Chile: Santiago electric substation outage 2/29, overloaded transformer explodes while Y2k watchgroup monitorsgreenspun.com : LUSENET : Grassroots Information Coordination Center (GICC) : One Thread
(This was translated from Spanish to English using Alta Vista's online translator. Words that didn't translate correctly the first time, I resubmitted in the translator or had to guess their meaning. See words in [...] brackets)
Santiago, Chile, Tuesday February 29, 2000
OF TEN TO TWENTY MINUTES: Court of Light in Sector It orients
A cut of light of around ten minutes took place last night in the sector orients of the capital due to a fault of sub station You walk, after taking place the explosion of a transformer of electrical energy in the population Andean Hope, located in the sector of Greece Avenue with the Gorge, in the commune of Pe6nalolin.
The problem left part of the Counts, 6Nu6noa, Reina and Pe6nalolin from the 22:27 in the dark.
Two people were with slight burns and firemen indicated that the fact took place due to the overload of the transformer.
The injured ones were identified like Sergio the Echeverrias of 52 years of age and Sergio Munos of 25, who were taken until the Central Slug.
Chilectra informed that the provision began to recover partially from the 22:34, but the sector returned to complete normality to 22:40.
At the time of the explosion, in the company one was operating a special turn, of one hundred people, to come up and to detect any problem derived from call Y2K. Last night was one of the dates in which, according to experts, the computacionales [computational?] systems could fail due to the computers could not be prepared to recognize the 2000 like a leap year year.
The Electronic Mercury, Chile
ORIGINAL IN SPANISH:
Santiago de Chile, Martes 29 de Febrero de 2000
DE DIEZ A VEINTE MINUTOS: Corte de Luz en Sector Oriente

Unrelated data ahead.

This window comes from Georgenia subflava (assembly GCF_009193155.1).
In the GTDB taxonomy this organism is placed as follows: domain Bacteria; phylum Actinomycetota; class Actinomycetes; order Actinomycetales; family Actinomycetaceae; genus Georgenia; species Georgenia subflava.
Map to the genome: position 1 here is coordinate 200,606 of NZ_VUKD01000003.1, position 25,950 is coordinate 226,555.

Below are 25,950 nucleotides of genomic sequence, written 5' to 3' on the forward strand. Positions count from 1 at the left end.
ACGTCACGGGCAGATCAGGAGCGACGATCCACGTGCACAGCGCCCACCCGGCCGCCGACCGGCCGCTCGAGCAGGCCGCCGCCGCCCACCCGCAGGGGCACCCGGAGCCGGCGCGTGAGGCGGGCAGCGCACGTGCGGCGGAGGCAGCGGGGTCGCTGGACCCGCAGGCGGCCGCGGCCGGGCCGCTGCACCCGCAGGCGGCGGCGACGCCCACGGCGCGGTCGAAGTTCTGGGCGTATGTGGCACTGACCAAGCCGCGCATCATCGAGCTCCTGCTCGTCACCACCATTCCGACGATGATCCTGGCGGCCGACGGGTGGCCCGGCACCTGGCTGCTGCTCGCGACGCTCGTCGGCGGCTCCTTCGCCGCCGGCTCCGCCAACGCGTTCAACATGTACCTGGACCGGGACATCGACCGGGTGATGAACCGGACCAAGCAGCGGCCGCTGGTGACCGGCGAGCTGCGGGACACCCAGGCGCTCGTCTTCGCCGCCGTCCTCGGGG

Un corte de luz de alrededor de diez minutos se produjo anoche en el sector oriente de la capital debido a una falla de la sub estacisn Andes, luego de producirse la explosisn de un transformador de energma elictrica en la poblacisn Esperanza Andina, ubicada en el sector de Avenida Grecia con La Quebrada, en la comuna de Peqalolin.
El problema dejs a oscuras a parte de Las Condes, Quqoa, La Reina y Peqalolin a partir de las 22:27.
Dos personas resultaron con quemaduras leves y bomberos seqals que el hecho se produjo debido a la sobrecarga del transformador.
Los lesionados fueron identificados como Sergio Echeverrma de 52 aqos de edad y Sergio Munos de 25, quienes fueron llevados hasta la Posta Central.
Chilectra informs que el suministro comenzs a restablecerse parcialmente desde las 22:34, pero el sector volvis a la completa normalidad a las 22:40.
Al momento de la explosisn, en la compaqma se encontraba operando un turno especial, de unas cien personas, para prevenir y detectar cualquier problema derivado del llamado Y2K. Anoche era una de las fechas en que, segzn expertos, los sistemas computacionales podman fallar debido a los computadores podrman no estar preparados para reconocer el 2000 como un aqo bisiesto.
El Electronico Mercurio